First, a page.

Stacey Abrams speaks on Ukraine and conceding in 2022
Stacey Abrams, Democratic voting rights activist and candidate for Georgia governor, says the Ukraine situation is "not a question of Putin, it's a question of Ukrainian democracy working."
Why it matters: "We are watching across this world the attacks on democracy, and they are more salient and more effective than they've ever been,” she tells Axios in an interview. “And the United States is not immune."
The big picture: Abrams’ remarks came during a broader interview about her voting rights advocacy and her gubernatorial bids this year and in 2018.
- She was asked during the interview whether a refusal to concede, as she did in 2018, emboldens former President Trump and his allies, who continue to question the integrity of the election system.
- "I don't ever want us to be in a place as Americans where we cannot legitimately question and critique systems and try to make them better," she said.
Of note: Abrams tells Axios she "will acknowledge the victor" of the 2022 election. "I will always acknowledge the legal outcome of an election. I have never failed to do that."
Driving the news: A federal judge has scheduled an April trial in a sweeping lawsuit Abrams filed in reaction to the 2018 election, through her organization, Fair Fight Action, challenging Georgia's voting system.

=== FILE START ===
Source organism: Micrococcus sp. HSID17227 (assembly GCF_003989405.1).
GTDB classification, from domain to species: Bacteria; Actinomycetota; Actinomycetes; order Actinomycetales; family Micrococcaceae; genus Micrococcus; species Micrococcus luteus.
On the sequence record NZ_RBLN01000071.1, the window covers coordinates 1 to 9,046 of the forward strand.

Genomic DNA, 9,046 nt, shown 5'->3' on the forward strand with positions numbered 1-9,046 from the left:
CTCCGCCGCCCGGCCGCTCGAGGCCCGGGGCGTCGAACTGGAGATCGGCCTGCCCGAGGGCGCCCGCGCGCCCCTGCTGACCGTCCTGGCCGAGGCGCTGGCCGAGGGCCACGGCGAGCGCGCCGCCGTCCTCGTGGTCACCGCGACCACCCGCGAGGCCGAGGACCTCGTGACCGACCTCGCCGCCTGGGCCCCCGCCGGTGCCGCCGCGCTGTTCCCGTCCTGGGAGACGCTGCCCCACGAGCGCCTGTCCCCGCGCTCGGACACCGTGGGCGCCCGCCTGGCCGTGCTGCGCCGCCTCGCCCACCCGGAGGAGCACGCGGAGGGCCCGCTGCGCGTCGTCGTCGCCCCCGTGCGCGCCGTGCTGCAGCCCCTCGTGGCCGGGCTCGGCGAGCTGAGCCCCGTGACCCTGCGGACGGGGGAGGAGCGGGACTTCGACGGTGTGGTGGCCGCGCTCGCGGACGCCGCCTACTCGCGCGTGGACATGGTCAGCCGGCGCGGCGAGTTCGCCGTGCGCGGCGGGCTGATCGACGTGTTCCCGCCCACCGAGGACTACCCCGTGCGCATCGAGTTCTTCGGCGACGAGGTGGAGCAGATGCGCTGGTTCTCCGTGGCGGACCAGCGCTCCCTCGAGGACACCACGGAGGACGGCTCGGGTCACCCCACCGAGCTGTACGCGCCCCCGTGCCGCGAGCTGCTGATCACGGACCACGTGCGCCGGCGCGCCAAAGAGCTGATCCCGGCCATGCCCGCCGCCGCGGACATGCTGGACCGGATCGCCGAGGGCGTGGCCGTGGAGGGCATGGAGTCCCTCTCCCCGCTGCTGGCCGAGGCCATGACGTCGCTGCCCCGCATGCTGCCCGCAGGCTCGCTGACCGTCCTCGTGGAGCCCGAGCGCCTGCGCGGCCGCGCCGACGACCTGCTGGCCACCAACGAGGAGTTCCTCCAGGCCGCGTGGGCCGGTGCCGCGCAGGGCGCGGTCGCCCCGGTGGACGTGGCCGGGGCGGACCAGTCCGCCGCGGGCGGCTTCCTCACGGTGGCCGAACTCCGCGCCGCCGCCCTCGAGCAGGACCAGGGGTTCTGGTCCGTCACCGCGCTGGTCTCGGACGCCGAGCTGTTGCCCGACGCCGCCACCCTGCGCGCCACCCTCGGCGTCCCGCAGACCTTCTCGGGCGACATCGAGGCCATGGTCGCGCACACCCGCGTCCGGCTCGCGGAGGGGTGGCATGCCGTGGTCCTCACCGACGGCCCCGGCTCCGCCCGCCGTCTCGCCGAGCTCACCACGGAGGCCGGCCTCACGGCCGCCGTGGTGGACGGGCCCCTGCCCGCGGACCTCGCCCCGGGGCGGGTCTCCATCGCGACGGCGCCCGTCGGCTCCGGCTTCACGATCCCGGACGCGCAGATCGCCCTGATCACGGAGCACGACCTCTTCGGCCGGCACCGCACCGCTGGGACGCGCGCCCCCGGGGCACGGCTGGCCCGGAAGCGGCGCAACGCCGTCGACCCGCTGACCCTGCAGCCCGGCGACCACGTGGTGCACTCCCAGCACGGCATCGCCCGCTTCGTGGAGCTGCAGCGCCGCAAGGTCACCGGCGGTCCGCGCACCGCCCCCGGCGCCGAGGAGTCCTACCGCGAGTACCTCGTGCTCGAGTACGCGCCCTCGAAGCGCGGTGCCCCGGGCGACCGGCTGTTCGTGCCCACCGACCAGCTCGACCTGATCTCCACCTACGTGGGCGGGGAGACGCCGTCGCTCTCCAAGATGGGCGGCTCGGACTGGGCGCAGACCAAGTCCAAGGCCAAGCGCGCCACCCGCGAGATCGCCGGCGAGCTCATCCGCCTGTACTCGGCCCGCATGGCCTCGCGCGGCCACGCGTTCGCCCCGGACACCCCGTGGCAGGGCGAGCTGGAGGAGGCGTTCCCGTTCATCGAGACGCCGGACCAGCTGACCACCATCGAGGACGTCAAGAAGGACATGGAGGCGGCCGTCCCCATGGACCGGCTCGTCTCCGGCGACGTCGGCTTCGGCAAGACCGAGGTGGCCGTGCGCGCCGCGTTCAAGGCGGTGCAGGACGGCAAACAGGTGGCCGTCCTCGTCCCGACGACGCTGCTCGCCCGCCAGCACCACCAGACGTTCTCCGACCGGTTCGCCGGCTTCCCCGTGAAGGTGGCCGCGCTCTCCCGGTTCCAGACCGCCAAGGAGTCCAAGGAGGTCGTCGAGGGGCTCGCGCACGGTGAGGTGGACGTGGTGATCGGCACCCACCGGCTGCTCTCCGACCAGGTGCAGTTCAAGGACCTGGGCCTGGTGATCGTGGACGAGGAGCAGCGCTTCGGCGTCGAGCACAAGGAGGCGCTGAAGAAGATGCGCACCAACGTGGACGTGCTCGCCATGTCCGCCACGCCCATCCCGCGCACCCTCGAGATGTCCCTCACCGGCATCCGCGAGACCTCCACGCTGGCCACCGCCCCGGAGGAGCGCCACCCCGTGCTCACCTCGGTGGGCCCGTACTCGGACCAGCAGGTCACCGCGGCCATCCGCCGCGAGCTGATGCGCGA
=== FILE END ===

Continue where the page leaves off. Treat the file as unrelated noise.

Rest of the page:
- The judge has thrown out most of Fair Fight's original complaints.
- The challenge is now more narrowly focused on the state's policy for matching voter registration information, also known as "exact match," the process for canceling an absentee ballot request when a voter shows up in person and voter list maintenance.
The former state lawmaker has faced scrutiny from Republicans because of her reaction to the 2018 loss, which she blames on policies she argues amounted to voter suppression. Republicans argue she, too, has sown distrust in the system.
- In a speech 10 days after that election she said, "I will not concede because the erosion of our democracy is not right."
- Her opponent, then-Secretary of State Brian Kemp — now the governor — has repeatedly rejected the allegations.
Between the lines: Abrams did not seek to overturn the results of her 2018 race against Kemp — and she's balked at any comparison to Trump's campaign to overturn the 2020 election.
- "What Trump has done is invalidate systems because he didn't like the personal effect," she said. "And he's provided no information or proof of his allegations."
- "I should be held accountable for everything I say, be able to tie it to evidentiary facts. And that's what I've been doing. And that's what I'll continue to do."
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